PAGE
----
A Broadway dancer whose hips eventually failed him is evolving amid the COVID-19 pandemic. Now Johnny Anzalone finds himself in a new position, teaching chair yoga and mindfulness remotely to adults with intellectual and developmental disabilities from AHRC New York City. Once the pandemic hit and programs closed a year ago, Anzalone, who had been teaching for AHRC NYC in-person for two years, shifted to remote instruction.

Never Misses a Chance to Teach

It’s a perfect fit for Anzalone, who helped raise his sister Theresa, 42, who has Down syndrome. It’s that personal connection and his theatrical flare that keeps the group going. You can hear the passion in each session.

Come on! you’ve got this! Yes!” are just some of Anzalone’s choruses in his weekly class.

Johnny Anzalone demonstrating chair yoga

Johnny Anzalone demonstrating chair yoga

And with it also comes some challenges. One participant did bicep curls with one arm while eating a sandwich in his other hand. Some participants lie down and relax, while others do all the work. Then there’s the occasional background noise of a phone call, a family member talking, or other distraction. Anzalone keeps it going, only occasionally having to mute people.

He seldom misses a class. Recently, while traveling to visit his mother and Teresa in Louisiana, he insisted that he would arrive in time to make class. It wasn’t until he landed late, of course, that he agreed that he couldn’t teach that day. Anzalone doesn’t want to let the group down and he knows how important routines are for people with disabilities.

One of the students, Ned Bealy, emailed Karen Zuckerman, Director of Community Partner Engagement at AHRC NYC, asking, “Could you find out from (Johnny) and let us know by email if we will be having Thursday chair yoga class? No Thursday is complete without Johnny.”

Upon meeting Anzalone for an interview, Zuckerman knew he would be a great fit. “He had a big smile on his face,” she said. “He was full of life and I felt his energy.”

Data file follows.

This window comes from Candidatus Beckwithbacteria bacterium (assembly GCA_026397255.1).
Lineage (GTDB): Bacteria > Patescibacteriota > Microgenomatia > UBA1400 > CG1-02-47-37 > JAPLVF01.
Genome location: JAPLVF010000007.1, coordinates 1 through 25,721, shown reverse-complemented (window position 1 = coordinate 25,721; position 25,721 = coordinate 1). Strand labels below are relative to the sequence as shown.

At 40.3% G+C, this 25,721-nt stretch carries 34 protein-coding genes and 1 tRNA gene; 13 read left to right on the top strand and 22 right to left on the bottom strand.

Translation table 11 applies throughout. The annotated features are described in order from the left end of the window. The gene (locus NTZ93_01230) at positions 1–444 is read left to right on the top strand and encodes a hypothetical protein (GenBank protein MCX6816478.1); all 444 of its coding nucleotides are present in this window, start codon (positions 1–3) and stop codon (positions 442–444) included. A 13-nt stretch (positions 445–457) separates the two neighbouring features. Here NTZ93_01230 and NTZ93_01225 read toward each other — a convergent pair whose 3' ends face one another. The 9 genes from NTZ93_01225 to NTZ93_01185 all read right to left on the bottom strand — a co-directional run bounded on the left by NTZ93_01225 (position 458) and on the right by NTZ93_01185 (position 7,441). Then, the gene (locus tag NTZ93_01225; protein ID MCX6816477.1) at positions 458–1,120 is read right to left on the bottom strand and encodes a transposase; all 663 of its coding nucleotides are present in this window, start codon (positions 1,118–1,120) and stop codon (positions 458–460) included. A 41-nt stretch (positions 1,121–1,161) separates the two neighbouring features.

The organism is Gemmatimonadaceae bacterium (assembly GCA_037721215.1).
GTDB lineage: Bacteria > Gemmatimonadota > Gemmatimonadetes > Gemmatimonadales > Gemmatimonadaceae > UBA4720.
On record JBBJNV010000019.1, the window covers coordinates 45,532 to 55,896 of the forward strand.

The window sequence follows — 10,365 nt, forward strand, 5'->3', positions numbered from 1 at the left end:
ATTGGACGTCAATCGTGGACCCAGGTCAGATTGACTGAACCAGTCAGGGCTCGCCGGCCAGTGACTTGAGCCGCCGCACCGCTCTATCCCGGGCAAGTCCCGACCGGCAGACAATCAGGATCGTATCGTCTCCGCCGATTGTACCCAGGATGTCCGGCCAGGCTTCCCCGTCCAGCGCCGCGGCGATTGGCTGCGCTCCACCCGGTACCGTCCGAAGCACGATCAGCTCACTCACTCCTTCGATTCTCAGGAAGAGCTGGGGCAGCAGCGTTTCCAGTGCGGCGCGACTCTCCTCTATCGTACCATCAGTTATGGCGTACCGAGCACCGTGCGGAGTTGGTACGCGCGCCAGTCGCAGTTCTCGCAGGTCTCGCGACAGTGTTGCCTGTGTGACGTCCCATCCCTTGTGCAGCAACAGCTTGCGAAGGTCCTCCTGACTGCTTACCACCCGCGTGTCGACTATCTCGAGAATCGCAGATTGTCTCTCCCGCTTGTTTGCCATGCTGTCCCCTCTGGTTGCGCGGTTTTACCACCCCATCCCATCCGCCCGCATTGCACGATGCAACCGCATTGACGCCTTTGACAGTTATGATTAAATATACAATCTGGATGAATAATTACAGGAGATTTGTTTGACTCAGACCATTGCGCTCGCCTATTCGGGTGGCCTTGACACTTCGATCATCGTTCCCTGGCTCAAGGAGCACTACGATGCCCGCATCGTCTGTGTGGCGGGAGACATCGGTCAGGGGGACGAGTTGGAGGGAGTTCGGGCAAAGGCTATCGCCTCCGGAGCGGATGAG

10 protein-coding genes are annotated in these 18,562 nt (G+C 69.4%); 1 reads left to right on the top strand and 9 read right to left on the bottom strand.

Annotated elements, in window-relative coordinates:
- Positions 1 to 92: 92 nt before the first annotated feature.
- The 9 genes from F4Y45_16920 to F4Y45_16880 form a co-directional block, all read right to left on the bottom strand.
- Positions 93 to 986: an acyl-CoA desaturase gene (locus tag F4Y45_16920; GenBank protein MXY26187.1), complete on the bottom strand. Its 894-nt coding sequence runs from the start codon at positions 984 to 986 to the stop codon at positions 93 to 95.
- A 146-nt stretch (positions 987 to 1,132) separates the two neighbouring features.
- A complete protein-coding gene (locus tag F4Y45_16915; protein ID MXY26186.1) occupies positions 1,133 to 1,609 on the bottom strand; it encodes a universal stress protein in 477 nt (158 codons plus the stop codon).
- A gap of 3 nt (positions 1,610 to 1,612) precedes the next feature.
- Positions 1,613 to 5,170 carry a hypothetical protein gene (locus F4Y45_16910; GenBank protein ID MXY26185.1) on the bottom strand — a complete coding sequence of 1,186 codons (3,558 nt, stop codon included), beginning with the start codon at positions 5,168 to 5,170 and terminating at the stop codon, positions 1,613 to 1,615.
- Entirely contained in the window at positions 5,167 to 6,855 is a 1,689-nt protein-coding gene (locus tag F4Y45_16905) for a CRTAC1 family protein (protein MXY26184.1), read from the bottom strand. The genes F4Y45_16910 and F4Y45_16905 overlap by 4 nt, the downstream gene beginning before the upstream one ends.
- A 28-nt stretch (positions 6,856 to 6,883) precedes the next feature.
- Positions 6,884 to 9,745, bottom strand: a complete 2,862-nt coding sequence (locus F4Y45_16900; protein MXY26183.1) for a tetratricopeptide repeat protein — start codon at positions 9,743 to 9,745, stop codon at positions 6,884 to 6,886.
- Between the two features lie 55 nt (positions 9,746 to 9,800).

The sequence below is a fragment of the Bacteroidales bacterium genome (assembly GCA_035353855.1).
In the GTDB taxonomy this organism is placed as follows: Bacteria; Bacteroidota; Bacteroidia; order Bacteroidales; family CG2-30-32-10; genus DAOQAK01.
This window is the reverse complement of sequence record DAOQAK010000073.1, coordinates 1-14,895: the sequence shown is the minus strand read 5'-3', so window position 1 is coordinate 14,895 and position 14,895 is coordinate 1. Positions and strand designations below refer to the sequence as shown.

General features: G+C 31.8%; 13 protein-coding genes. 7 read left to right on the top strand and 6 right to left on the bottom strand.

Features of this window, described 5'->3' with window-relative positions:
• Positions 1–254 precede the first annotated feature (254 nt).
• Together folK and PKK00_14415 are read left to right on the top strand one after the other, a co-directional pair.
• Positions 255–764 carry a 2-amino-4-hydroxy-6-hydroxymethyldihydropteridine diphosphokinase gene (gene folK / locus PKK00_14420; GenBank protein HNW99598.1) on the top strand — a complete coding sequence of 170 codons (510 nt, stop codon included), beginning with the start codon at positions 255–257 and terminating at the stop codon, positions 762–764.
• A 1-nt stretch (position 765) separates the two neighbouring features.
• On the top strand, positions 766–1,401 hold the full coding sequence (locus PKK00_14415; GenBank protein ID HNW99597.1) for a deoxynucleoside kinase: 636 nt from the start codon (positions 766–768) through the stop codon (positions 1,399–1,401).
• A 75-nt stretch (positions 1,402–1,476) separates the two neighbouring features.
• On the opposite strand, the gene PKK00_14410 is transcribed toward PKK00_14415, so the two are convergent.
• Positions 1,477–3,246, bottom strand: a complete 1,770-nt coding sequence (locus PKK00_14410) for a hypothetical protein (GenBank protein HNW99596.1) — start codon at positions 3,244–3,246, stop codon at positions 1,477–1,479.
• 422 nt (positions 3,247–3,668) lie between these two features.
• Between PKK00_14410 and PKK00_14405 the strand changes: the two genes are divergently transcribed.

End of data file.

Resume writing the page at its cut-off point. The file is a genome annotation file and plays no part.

Sharing Life Experiences

After 17 years of wowing Broadway audiences and crowds around the world in shows including Cats and La Cage aux Folles, Anzalone decided to turn to teaching and the more holistic side of life. That’s not lost on his students.

Johnny is always there to support us and to push us along,” Bealy said. “Johnny also lets us go at our own pace. One part of the class that I like is the fire log pose, as well as “thread the Ned’Johnny renamed it–actually it’s thread the needle, but you get the idea.”

Switching up each class, focusing on different muscles, keeps classes fresh. Some days, he’ll mix in free weights. “Sometimes on non Chair Yoga days, I hear Johnny in my mind telling me to push on,” Bealy said.

Anzolone attended Buddha school, which he said, “went against everything it means to be Italian.” He explored how he could start doing things in his life that were contrary to what he had already accomplished. “That’s when life unfolded,” he said. Anzalone recalled reading the words of a guru in a book “Get ready for life — death, disease and the end of a job,” he said. Anzalone was experiencing all of that — he had lost his teaching job; his father was going into a nursing home after a fall, and his dog of 18 years died. “The guru would say this is one of the most powerful moments in life,” Anzalone said. “You’re becoming a warrior and you’ll get your stars and stripes.”

Life became easier. He has been teaching yoga and dance. In Florida, where he has spent much of the pandemic, he led a complimentary dance class to vaccinated health care workers. He’s teaching an advanced girls’ dance class and started another session for their mothers. In mid-March, he learned he could return to teaching classes at a New York City gym.

“Bringing Out the Best in People”

Anzalone focuses on the AHRC NYC group’s physical and mental fitness. He occasionally throws in his dance terms like “plie” and encourages students to “point your toe like a dancer.”

He suggests that when they feel bad or are upset, to use a handwashing movement and gently wash it all away. ‘You will feel better,” he says. “I want them to understand in a simple way that you can learn a lot through pain and pleasure,” he adds citing Buddhist and yoga principles. “I try to weave little lessons in.”

I feel that if it wasn’t for lockdown and doing all these Zoom yoga sessions I wouldn’t have wanted to do the class,” Bealy said. “The lockdown brings out the best in people and gets us to be more active.”

At the start of another class, Johnny discussed the concept of “planting seeds.” “Get out in the garden and pitch seeds,” he said. “Watch what comes up. It’s fun.” It’s precisely what Anzalone continues to do.